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A seal swims through a large kelp forest in Baja California earlier this summer. Credit: Mission Blue/Eduardo Sorensen

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A seal swims through a large kelp forest in Baja California earlier this summer. Credit: Mission Blue/Eduardo Sorensen

Integrating climate

Government agencies responsible for establishing new marine protected areas typically refer to biological and physical criteria developed by scientists over the past two decades. The study authors expanded these guidelines from acknowledging the need to address climate adaptations to openly planning how different future climate scenarios might play out.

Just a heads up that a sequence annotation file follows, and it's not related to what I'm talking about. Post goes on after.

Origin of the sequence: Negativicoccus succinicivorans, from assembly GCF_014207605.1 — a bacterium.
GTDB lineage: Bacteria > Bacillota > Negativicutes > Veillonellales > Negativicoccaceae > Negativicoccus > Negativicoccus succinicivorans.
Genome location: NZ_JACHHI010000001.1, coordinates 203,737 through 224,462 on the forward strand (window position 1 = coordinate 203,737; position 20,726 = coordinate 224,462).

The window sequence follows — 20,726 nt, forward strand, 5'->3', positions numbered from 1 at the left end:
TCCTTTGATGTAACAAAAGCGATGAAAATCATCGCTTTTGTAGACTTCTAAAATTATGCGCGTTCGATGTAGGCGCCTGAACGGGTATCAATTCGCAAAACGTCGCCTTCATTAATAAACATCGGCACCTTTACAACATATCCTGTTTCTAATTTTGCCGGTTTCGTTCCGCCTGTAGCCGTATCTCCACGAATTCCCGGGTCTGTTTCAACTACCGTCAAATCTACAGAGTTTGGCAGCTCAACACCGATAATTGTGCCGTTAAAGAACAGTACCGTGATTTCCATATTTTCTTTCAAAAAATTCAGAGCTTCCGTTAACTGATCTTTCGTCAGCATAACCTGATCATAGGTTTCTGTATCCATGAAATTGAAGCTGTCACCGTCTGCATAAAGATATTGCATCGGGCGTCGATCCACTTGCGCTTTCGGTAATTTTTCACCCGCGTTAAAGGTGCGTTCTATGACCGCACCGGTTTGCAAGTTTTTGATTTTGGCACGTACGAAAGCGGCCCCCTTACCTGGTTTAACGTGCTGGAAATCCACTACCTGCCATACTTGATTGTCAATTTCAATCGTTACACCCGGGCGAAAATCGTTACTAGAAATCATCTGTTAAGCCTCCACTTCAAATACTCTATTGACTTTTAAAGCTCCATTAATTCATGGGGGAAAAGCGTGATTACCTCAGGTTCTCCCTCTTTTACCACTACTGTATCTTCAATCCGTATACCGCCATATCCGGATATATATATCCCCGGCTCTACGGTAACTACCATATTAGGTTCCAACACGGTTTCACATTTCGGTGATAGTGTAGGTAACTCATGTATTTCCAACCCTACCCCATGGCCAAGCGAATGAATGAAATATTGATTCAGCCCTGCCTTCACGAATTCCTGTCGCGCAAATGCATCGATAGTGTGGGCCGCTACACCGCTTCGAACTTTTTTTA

For example, conservation planners today try to give threatened species enough time to recover from overfishing or habitat loss. The new framework requires marine resource managers to assess whether the proposed timelines will help vulnerable species recover over the next decade or even century.

Management officials are currently considering whether protected areas include the full range of habitats that regional species need to thrive. In the Southern California Bight, they may prioritize protecting a variety of sandy beaches, waves, rocky cliffs, and kelp forests. In addition to habitat diversity, researchers prioritized habitat stability, or the presence of habitat over time.

Considered „climate refugia,” these habitats often experience natural temperature changes from local currents and can provide stable respite for species facing extreme heat shocks.

„Climate extremes do not stop at the boundaries of a marine protected area,” said Fiorenza Micheli, chair of the Department of Oceanography and co-director of the Center for Ocean Solutions. „If California’s network of marine protected areas were designed with climate in mind, it would be different.”

Putting the framework into practice